Mr Valéry Giscard D’Estaing
President of the Convention
Brussels, 20 December 2001
A duty to listen: the right to be heard
The Bureau of the U.E.F. (Union of European Federalists), meeting in Brussels on 15-16 December 2001, welcomes the decision of the Laeken European Council to establish a Convention on the future of Europe, and congratulates you on your appointment as Chairman of the Convention.
For the first time in European history, the European system of government can be shaped by its citizens. Our common history in Europe is full of summits and congresses to draft treaties between governments. Utrecht, Berlin and Versailles will forever be remembered for their treaties. So will Rome, Maastricht and Amsterdam.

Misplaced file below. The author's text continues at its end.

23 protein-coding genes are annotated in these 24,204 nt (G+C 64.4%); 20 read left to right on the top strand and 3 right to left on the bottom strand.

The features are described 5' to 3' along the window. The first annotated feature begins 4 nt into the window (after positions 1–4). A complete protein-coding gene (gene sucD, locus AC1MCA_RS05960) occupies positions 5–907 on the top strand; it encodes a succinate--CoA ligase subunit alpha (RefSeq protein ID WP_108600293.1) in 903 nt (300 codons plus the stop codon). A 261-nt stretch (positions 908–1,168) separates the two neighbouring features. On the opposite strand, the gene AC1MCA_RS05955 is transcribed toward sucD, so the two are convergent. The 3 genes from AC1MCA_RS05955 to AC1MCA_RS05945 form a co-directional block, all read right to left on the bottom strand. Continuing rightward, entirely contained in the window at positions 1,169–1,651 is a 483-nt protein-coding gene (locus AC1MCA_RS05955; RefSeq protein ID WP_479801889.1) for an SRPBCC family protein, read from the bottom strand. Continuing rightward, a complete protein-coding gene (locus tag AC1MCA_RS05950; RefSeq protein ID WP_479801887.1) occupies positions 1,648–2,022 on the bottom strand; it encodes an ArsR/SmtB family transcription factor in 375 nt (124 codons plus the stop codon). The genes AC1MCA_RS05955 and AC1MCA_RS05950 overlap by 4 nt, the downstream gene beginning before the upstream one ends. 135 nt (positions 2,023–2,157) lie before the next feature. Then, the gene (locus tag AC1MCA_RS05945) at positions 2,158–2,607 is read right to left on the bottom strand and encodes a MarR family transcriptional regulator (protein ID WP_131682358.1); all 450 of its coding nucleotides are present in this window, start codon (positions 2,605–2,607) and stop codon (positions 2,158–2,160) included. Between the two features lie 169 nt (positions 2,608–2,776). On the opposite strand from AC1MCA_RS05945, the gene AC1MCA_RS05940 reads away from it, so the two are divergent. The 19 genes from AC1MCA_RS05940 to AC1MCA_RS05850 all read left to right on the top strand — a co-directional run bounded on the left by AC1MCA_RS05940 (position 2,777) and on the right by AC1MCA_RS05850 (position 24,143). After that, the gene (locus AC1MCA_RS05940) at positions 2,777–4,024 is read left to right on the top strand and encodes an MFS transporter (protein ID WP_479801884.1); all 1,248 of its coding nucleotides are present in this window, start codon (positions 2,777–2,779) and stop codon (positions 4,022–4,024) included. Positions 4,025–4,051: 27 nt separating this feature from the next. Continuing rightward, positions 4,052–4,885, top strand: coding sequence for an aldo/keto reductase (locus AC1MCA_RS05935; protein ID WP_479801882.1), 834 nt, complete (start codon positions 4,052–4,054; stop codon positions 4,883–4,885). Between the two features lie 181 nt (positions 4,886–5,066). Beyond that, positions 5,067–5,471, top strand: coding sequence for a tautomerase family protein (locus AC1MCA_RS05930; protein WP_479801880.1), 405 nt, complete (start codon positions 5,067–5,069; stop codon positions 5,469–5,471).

The Convention provides an opportunity for a new kind of debate about a new kind of Europe. A Europe of the citizens, by the citizens, for the citizens.
But the U.E.F. sounds a warning.
It would be very easy for the Convention to end up as nothing more than a talking shop for the same few people on the same few issues. If this were to happen, an historic opportunity would be lost.
So, the U.E.F. calls on you to ensure that this does not happen. The Convention must seize its chance to reshape the future of Europe, to prepare the text of a Federal Constitution which can ensure peace, liberty and prosperity for all Europeans. Perhaps some people are still uncertain about this step. Their uncertainty should not deter those who understand the importance of uniting Europe by democracy, to the benefit of Europe and the rest of the world alike.
The European Council has taken a bold step in creating the Convention. But it is still only a step. The journey ahead is longer.
Under your leadership, the Convention can provide a means of reconnecting the peoples of Europe with the debate about its future. The governments of Europe have a duty to listen. The citizens of Europe have the right to be heard.
President of the U.E.F.
Member of European Parliament